The Daily Dirt

A Recipe For Change: Aaron Hart on Applied Agriponics


Applied agriponics is essentially the use of aquaponic and hydroponic systems to grow food without using soil. The field is continuing to expand, but the benefits of growing with water prove to be just as efficient as growing in traditional soil, and many of the same crops can be grown in aquaponic and hydroponic systems.

Aaron Hart is the CEO and Special Projects Manager of Applied Agriponics Solutions, which installs indoor and outdoor gardening systems while educating and consulting on what kind of system to use or improving an existing system to yield more crops. Hart and his company support the idea of sustainable gardening by using up less water and land by using industry-standard materials. Hart will be speaking at the 18th Annual Georgia Organics Conference, Recipe for Change: Better Farms, Better Flavors, which will be held on Feb. 20-21, 2015, at the Classic Center in Athens, Ga. We talked to him about applied agriponics and how it allows for higher crop yields and more sustainable gardens.

What is agriponics and how do hydroponic and aquaponic systems contribute to it?
Agriponics is aquaponics and hydroponics:
Fish + plants + water = aquaponics
Plants + water = hydroponics
Aquaponics + hydroponics + food system = agriponics
Agriponics is a word derived from the combination of ‘agriculture’ and ‘ponics’ (the techniques developed to grow produce without the use of traditional soil). We focus on these agricultural ‘ponics’ practices because growing food with these techniques are the most adaptable, efficient, and some of the most progressive; the main advantage is that water, nutrients, and air are delivered directly to the plant root-zone.
What kinds of crops are best suited for an agriponic system?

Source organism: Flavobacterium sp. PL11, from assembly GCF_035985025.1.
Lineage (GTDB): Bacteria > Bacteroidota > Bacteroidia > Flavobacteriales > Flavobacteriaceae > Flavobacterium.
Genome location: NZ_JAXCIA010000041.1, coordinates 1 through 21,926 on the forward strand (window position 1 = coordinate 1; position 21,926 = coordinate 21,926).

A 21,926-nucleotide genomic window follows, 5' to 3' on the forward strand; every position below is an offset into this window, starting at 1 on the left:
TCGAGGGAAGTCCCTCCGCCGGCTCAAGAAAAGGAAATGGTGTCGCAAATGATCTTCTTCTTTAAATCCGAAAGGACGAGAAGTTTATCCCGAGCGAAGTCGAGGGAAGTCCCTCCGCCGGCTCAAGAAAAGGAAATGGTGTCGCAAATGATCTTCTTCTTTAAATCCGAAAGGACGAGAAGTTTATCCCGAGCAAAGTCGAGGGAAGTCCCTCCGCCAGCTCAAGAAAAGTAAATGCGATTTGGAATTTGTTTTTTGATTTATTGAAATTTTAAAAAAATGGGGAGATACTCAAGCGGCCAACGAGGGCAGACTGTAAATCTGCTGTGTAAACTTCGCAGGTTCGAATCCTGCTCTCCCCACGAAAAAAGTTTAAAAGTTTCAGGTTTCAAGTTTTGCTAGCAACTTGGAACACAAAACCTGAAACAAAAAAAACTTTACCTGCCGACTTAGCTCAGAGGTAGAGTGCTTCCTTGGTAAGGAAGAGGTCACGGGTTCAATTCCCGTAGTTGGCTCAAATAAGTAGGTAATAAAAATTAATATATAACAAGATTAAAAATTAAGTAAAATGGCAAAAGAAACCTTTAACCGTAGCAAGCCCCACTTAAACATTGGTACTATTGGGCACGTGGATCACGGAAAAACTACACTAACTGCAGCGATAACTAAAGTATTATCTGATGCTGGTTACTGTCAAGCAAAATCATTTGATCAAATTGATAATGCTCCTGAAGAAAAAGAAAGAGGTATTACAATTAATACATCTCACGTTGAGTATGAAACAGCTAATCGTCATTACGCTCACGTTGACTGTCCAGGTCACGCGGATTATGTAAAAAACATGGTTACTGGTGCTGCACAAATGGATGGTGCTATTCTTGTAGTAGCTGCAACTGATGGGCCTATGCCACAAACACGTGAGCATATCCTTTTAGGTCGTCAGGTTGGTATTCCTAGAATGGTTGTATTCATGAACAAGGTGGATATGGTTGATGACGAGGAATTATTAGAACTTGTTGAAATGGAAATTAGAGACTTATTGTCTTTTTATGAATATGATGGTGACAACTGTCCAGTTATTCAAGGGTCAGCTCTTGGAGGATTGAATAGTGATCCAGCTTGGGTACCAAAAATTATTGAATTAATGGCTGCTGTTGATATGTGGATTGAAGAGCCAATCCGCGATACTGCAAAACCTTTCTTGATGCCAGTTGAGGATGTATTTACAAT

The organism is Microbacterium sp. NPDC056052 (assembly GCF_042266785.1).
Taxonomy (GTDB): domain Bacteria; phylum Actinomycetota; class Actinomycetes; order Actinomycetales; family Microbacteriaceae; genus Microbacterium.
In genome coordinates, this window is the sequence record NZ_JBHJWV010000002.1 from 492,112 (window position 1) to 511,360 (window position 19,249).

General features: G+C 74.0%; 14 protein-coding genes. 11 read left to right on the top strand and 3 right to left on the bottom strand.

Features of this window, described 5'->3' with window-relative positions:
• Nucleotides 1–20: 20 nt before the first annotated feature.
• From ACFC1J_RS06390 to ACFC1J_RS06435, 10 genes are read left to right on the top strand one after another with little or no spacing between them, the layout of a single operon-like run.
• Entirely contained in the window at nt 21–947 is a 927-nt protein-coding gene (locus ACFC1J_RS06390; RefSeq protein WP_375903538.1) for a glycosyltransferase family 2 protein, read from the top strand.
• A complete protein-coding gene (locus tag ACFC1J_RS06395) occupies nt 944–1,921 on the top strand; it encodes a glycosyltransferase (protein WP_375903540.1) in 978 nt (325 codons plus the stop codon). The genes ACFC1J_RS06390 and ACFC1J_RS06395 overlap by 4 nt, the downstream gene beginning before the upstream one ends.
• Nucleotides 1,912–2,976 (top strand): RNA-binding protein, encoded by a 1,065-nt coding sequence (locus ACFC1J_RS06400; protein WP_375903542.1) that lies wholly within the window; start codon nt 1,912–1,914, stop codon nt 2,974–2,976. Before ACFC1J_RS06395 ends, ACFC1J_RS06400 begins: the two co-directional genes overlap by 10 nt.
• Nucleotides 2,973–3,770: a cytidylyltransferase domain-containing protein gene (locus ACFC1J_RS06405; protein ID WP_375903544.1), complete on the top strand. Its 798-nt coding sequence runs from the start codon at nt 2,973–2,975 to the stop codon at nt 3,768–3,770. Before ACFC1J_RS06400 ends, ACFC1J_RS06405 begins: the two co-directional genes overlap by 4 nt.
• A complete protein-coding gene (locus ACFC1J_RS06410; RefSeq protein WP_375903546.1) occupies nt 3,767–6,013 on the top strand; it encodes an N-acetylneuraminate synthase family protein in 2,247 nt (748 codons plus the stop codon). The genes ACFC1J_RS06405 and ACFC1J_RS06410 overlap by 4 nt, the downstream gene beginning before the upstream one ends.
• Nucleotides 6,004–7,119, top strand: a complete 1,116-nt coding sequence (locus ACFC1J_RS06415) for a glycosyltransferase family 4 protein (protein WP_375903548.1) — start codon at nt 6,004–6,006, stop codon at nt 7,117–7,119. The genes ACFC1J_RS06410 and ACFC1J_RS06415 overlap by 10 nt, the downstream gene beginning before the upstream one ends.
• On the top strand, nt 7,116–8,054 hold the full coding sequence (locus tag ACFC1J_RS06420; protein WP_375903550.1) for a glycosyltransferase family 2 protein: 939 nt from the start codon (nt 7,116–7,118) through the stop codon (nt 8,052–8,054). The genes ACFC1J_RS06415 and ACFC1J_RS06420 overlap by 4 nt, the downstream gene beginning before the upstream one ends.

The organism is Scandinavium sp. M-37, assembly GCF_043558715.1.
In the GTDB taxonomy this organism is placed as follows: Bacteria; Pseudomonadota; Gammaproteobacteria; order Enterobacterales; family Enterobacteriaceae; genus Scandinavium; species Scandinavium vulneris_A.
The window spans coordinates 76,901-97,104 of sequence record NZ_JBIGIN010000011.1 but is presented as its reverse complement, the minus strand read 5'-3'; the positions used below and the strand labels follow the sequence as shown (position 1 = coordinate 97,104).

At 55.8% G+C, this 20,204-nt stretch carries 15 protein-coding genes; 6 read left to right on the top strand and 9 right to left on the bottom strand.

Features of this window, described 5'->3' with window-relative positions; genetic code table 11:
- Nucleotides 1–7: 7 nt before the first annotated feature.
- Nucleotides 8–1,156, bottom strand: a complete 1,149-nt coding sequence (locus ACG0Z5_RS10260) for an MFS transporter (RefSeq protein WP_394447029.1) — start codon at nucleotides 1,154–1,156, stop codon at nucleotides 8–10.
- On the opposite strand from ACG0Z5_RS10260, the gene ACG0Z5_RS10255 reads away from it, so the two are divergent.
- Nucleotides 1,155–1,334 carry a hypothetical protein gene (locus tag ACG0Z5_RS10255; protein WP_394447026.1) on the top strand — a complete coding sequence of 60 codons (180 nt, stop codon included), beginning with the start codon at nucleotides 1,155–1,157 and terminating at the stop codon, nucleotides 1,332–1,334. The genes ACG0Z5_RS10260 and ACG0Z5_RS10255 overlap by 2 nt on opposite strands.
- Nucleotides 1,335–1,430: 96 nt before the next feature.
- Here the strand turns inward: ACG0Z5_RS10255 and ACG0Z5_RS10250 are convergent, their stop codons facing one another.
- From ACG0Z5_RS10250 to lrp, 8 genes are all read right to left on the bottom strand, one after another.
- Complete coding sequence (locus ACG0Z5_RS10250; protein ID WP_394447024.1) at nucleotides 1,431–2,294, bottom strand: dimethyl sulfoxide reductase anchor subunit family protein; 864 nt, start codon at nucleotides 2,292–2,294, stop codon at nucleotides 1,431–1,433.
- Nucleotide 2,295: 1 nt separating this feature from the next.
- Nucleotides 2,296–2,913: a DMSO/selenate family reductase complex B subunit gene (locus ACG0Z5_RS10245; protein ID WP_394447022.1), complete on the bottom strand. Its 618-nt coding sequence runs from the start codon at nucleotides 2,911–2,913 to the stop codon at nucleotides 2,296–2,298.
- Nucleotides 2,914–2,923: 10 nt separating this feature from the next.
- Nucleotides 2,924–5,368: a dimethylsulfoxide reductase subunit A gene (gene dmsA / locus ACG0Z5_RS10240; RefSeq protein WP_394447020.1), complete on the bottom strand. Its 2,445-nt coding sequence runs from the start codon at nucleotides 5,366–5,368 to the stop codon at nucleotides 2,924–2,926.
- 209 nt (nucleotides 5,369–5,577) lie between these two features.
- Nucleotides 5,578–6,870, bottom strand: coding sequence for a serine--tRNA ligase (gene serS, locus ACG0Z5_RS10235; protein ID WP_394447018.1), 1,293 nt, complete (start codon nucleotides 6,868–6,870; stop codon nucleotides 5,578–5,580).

Almost any crop that can be grown in traditional soil can be grown in a hydroponics system; traditionally most hydroponic farms have produced leafy herbs and vegetables. The nutrients, root zone humidity, overall water pH, air temperature, lighting schedule, etc. must be known and monitored during the entire plant’s growing cycle–a controlled agricultural environment makes all this even more possible.
What are common methods used in an agriponic system?
The most popular growing techniques when dealing with hydroponics and aquaponics are the Nutrient Film Technique (plants rest in plastic channels while water and nutrients flow continuously over the roots) and the Float Bed Technique (plants rest on holes on float boards and float in an nutrient rich mixture of water and air.)
How are agriponics economically beneficial?​
Hydroponics and aquaponics use approximately 90% less water than traditional agriculture. These water savings alone help the farmer retain income and reduce operating costs. These techniques immediately help to slow the depletion and potential exhaustion of Georgia’s water resources, potentially avoiding what the Western United States is currently experiencing with agricultural consumption.
Aquaponics and hydroponics agricultural techniques produce the most consistent crop production, size, and yields. Almost any nutrient excess or deficiency can be corrected and evenly delivered to the each plant saving the farmer potential crop loss.

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